Presentation #241.02 in the session Evolution of Galaxies — iPoster Session.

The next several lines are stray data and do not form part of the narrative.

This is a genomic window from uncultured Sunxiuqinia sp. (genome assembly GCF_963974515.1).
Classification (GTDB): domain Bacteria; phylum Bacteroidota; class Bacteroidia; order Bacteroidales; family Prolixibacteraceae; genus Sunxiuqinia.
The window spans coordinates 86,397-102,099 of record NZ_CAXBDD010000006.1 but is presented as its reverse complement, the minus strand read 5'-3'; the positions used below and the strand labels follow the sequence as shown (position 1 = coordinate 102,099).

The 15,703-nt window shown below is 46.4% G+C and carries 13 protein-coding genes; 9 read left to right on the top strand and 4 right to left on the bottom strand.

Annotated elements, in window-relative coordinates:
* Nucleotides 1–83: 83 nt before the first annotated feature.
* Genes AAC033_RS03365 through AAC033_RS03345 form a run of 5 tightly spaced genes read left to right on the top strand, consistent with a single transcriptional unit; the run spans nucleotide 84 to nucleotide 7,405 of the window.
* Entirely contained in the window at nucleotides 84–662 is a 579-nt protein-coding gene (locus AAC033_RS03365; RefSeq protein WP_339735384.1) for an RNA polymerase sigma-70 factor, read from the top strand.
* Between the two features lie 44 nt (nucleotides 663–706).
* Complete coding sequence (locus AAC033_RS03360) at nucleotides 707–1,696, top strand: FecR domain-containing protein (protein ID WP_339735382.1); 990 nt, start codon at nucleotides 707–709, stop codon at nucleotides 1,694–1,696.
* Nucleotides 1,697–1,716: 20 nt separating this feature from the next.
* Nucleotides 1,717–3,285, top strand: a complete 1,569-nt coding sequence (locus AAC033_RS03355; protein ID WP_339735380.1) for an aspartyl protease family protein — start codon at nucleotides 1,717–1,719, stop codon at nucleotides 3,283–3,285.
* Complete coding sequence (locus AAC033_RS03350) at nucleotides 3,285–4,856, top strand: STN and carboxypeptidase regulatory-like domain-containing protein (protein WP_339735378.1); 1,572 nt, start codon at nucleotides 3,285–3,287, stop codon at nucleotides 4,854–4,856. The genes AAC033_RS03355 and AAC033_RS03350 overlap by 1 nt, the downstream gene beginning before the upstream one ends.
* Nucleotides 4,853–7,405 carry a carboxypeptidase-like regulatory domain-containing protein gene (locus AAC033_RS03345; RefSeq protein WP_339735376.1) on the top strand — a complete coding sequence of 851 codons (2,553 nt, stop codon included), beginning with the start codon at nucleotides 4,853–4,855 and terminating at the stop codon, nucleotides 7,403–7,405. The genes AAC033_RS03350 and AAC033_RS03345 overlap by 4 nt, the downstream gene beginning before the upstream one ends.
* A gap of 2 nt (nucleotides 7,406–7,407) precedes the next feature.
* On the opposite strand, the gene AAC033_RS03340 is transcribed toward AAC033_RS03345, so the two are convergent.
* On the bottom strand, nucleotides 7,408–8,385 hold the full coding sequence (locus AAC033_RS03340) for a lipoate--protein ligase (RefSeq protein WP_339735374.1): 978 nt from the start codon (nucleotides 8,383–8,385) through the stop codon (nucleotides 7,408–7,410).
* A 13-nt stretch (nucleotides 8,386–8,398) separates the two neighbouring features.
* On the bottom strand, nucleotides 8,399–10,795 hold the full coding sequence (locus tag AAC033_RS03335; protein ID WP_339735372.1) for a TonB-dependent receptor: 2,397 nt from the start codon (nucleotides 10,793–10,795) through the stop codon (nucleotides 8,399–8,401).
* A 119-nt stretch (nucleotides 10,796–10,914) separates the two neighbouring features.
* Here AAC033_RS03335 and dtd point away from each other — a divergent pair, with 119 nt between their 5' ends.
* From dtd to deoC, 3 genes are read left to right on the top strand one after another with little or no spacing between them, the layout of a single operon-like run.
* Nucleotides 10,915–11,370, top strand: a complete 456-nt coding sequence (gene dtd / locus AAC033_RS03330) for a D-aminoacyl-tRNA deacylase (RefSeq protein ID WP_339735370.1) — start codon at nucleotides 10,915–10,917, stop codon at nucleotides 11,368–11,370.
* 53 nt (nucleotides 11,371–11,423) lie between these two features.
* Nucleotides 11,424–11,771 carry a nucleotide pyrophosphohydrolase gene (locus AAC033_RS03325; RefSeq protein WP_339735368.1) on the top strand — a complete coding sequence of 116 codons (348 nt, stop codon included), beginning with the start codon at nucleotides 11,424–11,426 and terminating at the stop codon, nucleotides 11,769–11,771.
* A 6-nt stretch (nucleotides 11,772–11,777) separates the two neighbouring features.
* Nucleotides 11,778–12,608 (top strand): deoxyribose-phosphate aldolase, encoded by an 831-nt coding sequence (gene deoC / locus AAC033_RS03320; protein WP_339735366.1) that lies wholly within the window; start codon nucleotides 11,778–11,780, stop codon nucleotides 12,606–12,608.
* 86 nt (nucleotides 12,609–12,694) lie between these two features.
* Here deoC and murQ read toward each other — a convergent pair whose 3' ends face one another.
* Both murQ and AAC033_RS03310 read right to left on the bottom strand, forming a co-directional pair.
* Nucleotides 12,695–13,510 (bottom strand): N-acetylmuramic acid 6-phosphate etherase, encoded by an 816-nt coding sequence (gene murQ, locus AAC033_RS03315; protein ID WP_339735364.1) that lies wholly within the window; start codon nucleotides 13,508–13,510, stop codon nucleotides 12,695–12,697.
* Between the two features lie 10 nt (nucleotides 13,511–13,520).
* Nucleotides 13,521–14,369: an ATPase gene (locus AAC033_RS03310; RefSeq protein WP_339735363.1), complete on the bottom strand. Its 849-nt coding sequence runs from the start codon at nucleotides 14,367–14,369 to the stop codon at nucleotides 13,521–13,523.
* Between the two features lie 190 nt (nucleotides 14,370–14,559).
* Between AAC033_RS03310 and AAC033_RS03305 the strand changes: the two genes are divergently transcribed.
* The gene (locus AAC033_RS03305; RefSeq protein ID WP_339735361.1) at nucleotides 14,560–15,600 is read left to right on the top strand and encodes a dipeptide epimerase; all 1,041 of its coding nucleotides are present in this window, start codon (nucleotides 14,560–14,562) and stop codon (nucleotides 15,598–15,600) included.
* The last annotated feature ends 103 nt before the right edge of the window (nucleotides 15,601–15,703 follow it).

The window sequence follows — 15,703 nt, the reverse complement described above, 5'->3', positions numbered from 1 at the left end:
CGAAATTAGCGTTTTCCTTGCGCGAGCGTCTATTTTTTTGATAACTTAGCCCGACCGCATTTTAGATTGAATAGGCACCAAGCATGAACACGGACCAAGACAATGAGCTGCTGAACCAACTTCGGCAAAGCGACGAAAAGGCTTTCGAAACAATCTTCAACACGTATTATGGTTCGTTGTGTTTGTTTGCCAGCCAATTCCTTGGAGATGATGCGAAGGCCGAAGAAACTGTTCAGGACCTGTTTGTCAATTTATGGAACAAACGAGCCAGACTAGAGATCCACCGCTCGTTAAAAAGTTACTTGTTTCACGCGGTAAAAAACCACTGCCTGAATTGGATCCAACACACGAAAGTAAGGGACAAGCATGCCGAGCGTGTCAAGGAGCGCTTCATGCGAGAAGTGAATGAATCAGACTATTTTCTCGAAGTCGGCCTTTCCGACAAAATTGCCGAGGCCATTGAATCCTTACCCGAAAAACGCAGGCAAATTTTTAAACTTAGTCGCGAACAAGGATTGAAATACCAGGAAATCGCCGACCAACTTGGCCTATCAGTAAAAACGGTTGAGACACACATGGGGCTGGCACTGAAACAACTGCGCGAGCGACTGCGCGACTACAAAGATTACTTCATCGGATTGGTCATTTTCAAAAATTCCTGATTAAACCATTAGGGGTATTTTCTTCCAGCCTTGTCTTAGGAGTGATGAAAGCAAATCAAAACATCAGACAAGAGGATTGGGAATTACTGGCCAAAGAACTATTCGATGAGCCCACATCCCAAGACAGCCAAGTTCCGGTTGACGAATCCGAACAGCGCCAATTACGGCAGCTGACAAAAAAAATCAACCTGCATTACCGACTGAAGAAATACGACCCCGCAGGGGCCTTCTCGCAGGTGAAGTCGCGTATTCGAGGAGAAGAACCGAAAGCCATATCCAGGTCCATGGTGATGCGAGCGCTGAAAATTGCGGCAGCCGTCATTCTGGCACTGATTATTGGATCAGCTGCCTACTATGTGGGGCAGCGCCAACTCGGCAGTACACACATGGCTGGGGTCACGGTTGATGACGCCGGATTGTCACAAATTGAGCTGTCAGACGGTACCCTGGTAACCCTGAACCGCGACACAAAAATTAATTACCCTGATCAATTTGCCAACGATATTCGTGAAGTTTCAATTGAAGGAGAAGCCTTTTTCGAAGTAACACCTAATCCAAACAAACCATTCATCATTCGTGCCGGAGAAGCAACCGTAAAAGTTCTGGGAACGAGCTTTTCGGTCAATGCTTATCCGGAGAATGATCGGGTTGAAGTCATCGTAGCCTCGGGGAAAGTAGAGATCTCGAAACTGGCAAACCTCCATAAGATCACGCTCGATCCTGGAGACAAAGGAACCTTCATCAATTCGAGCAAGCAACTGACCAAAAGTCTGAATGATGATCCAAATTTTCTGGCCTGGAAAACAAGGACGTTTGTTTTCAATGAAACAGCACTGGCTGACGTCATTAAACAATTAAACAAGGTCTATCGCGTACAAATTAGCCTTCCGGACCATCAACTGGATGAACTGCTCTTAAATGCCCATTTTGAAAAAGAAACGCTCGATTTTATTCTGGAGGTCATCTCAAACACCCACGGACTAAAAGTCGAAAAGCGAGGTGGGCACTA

Post-starburst galaxies (PSBs) have recently and rapidly quenched their star-formation, making them an important population for understanding the processes that cause galaxies to transition from star-forming late-type galaxies to quiescent early-type galaxies. However, the recent discovery of large cold gas reservoirs in PSBs calls into question the theory that galaxies must expel or exhaust their gas to become quiescent. To better understand the mechanisms that quench star formation, we analyze a sample of 14 nearby (z < 0.1) PSBs with spatially resolved optical IFU data from the MaNGA survey and with matched resolution ALMA observations of 12CO(1-0). This unique sample allows us to study the molecular gas and star-formation properties on kpc scales and increases the total number of PSBs with resolved gas measurements by a factor of 3. We find centrally concentrated molecular gas morphologies, with ~75% of the molecular gas contained within 3-σ of the beam size, on average. We also see a diversity in the alignments of the kinematic axes of the stellar, ionized and molecular gas components, which depend on whether the post-starburst spaxels are centrally concentrated. We compare the molecular gas and star-formation rate surface densities of the post-starburst regions of galaxies in our sample to other star-forming galaxies and PSBs and find that star-formation tends to be suppressed in our PSBs with central post-starburst regions in particular. While the post-starburst regions in some of our galaxies are gas-poor with typical star-formation efficiencies, others display typical star-forming gas fractions with greatly reduced star-formation efficiencies. Overall, our results point to a major event disrupting the gas in these post-starbursts, driving it inwards and resulting in centrally concentrated gas reservoirs with varied kinematics that form stars at a suppressed rate.